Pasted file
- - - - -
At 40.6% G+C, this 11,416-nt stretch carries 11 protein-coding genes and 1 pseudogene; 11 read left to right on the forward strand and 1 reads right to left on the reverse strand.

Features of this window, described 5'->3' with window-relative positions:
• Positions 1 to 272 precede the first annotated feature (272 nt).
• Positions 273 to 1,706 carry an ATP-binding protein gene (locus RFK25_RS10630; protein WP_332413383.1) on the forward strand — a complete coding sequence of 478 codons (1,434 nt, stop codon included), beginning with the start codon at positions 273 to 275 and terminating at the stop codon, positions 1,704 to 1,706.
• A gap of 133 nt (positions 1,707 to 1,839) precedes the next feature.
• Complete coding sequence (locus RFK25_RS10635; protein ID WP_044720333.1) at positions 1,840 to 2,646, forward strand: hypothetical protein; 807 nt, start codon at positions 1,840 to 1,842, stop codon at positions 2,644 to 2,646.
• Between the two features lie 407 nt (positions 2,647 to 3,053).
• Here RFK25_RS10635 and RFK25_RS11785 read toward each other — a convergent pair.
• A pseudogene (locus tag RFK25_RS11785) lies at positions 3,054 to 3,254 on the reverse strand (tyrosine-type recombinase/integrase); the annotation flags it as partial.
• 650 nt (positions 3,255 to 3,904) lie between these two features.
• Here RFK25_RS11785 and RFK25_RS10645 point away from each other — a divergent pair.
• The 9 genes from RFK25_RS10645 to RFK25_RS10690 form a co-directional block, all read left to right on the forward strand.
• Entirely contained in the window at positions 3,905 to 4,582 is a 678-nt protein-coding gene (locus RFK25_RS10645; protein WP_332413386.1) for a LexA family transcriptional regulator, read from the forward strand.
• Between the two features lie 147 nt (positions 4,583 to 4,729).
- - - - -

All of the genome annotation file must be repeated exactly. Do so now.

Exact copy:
At 40.6% G+C, this 11,416-nt stretch carries 11 protein-coding genes and 1 pseudogene; 11 read left to right on the forward strand and 1 reads right to left on the reverse strand.

Features of this window, described 5'->3' with window-relative positions:
• Positions 1 to 272 precede the first annotated feature (272 nt).
• Positions 273 to 1,706 carry an ATP-binding protein gene (locus RFK25_RS10630; protein WP_332413383.1) on the forward strand — a complete coding sequence of 478 codons (1,434 nt, stop codon included), beginning with the start codon at positions 273 to 275 and terminating at the stop codon, positions 1,704 to 1,706.
• A gap of 133 nt (positions 1,707 to 1,839) precedes the next feature.
• Complete coding sequence (locus RFK25_RS10635; protein ID WP_044720333.1) at positions 1,840 to 2,646, forward strand: hypothetical protein; 807 nt, start codon at positions 1,840 to 1,842, stop codon at positions 2,644 to 2,646.
• Between the two features lie 407 nt (positions 2,647 to 3,053).
• Here RFK25_RS10635 and RFK25_RS11785 read toward each other — a convergent pair.
• A pseudogene (locus tag RFK25_RS11785) lies at positions 3,054 to 3,254 on the reverse strand (tyrosine-type recombinase/integrase); the annotation flags it as partial.
• 650 nt (positions 3,255 to 3,904) lie between these two features.
• Here RFK25_RS11785 and RFK25_RS10645 point away from each other — a divergent pair.
• The 9 genes from RFK25_RS10645 to RFK25_RS10690 form a co-directional block, all read left to right on the forward strand.
• Entirely contained in the window at positions 3,905 to 4,582 is a 678-nt protein-coding gene (locus RFK25_RS10645; protein WP_332413386.1) for a LexA family transcriptional regulator, read from the forward strand.
• Between the two features lie 147 nt (positions 4,583 to 4,729).